That was the last question that was asked in my last interview of the day for ordination.
I thought we were done, because everyone put their notes down and the time keeper said something like, “2 minutes.”
I’m thinking, “Okay. Day’s over. Let’s go home. I’m exhausted.”
And one of the BOOM (Board of Ordained Ministry) members of the Theology section says, “I have one more and final question: Who is Jesus Christ to you?”
Needless to say, this is how it felt: (from 2:35-2:43)
It’s not the funnest of feelings trying to get back into interview mode after dropping your guard (even for a second).
I stammered, and repeated the question, hoping time would run out and when it didn’t, I blasted through.
The following is a more thought out answer from the day of the interviews.
I believe Jesus Christ to be my Savior. But I believe that is not enough. Don’t get me wrong, it’s absolutely important and vital to have Jesus Christ as our Savior. But, I can’t let my relationship with Christ begin and end there.
It’s part of human nature to take things for granted.
People who have a near death experience, they come out the other side with a whole new appreciation and perspective of life. They talk about how they love to hear the birds sing in the morning, the smell of nature, the way the sun feels on their skin etc. Because they could’ve lost everything, every small moment is now precious, and they soak life in. But after a period of time, that sentiment sort of fades. Sure, they still hold onto appreciating life’s every moment, but it’s not as enthusiastic and pure as before.
Simply put, the novelty fades away.
When someone is rescued by another person, they are grateful for the life saver.
The rescuee may go out of his/her way to show gratitude and appreciation for her savior. Not a single day may go by without thinking about the bravery of her rescuer. She may go as far as taking her savior’s entire family out for dinner, sending birthday gifts, whatever to show her appreciation. But 5 years down the road, while she may still have gratitude and appreciation for the person that saved her life… it’s very possible and realistic that the feeling of gratitude and appreciation may not be as intense.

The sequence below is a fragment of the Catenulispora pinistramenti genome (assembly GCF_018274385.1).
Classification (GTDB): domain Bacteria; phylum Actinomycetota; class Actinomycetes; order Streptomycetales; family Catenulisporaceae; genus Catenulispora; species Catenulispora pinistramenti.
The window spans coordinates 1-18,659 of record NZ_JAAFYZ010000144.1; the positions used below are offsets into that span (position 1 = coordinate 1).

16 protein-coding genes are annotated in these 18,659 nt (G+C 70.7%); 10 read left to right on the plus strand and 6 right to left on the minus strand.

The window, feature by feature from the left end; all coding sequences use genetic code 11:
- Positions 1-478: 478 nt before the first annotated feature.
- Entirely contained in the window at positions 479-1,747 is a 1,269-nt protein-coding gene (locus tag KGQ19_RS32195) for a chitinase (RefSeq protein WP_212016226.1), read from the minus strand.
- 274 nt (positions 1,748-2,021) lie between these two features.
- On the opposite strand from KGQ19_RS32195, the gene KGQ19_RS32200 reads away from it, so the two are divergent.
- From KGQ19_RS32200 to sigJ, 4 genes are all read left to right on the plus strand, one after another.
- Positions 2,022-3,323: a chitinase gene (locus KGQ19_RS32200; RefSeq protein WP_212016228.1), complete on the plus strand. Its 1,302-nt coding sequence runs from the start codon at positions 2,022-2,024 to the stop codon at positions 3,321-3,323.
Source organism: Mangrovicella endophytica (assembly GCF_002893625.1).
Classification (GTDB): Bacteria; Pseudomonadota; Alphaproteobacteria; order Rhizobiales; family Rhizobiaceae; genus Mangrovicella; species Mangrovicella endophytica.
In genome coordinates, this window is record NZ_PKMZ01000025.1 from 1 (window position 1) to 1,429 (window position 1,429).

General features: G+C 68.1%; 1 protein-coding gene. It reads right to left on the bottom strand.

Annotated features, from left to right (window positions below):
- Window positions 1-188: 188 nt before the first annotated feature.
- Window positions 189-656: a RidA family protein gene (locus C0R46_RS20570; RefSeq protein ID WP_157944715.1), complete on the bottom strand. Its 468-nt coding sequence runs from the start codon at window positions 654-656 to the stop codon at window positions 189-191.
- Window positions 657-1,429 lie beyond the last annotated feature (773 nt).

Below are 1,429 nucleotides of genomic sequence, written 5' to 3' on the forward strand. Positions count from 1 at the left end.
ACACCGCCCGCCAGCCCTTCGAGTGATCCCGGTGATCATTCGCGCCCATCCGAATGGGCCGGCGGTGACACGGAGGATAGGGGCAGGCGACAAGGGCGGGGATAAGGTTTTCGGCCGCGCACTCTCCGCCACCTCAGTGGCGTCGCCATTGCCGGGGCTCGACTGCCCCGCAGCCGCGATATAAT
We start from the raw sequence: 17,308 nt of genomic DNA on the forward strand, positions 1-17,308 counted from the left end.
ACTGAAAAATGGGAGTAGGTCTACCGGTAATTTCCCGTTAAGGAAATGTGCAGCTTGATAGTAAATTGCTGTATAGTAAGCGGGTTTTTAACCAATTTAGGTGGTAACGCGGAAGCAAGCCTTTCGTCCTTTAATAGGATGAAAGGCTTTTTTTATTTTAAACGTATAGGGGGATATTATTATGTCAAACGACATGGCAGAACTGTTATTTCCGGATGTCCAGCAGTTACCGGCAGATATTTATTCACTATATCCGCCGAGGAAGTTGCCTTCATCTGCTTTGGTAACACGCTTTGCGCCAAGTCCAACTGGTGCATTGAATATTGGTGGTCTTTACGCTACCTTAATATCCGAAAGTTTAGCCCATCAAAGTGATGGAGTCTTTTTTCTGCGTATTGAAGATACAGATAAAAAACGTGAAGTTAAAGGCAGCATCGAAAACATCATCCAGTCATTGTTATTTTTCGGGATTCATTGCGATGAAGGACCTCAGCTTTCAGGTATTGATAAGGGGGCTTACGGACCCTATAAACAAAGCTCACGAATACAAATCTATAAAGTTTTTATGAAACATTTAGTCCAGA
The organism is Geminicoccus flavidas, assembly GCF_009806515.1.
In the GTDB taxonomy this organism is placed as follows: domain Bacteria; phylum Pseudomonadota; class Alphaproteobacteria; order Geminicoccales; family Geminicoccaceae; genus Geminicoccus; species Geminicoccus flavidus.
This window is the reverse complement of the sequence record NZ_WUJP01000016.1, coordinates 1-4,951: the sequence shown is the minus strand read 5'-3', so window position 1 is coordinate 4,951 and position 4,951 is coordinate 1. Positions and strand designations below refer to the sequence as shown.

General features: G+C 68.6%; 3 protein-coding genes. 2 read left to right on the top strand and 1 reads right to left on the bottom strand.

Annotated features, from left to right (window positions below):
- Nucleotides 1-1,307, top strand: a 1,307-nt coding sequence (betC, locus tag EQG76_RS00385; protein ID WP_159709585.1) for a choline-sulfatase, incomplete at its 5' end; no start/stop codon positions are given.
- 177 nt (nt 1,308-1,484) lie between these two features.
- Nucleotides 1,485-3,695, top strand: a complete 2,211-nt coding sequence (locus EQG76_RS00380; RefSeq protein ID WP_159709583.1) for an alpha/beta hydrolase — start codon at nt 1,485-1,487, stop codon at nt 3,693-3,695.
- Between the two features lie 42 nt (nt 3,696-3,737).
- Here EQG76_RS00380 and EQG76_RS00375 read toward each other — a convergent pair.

It’s not bad, it’s just seems to be part of our nature.
That can happen with our relationship with Jesus if we let Christ be our Savior and nothing more. That’s why some people are “saved” many times over. I remember hearing a teen from the documentary The Lost Children of Rockdale County say something like, “I was just tired of getting saved every week.”
Yes, Jesus Christ is my Savior, but he is also my Lord and Master. Because Jesus saved me, my life is indebted to him; my life now belongs to him.
As Wesley’s prayer says, “I am no longer my own, but thine.”
So, as Christ as my Lord, I now live my life for him. So, ideally, where Christ goes, I follow. Where Christ decides to send me, I go. What Christ wants me to do, I do. But, I fight. I can’t lie, I fight and resist. But in the end, Jesus love wins me over. Because Jesus is a Master full of love and full of grace. That’s who Jesus Christ is to me.
He is the one who looks me into my eyes and says, “Child, where are they? Has no one condemned you?… Then neither do I condemn you.”
But he is also the one who gently adds, “Go now, and leave your life of sin.”
That is why when we accept Jesus as our Savior, Lord and Master, we are no longer the same. Because, we are handing our lives over to him, and his grace and love is so overwhelming, that it begins to change us from the inside out. We can’t remain the same when we start living for Jesus’ purpose and no longer our own.
And living for Jesus’ purpose, cause and mission – living with Christ as my Master – is where I know I’ll find true freedom.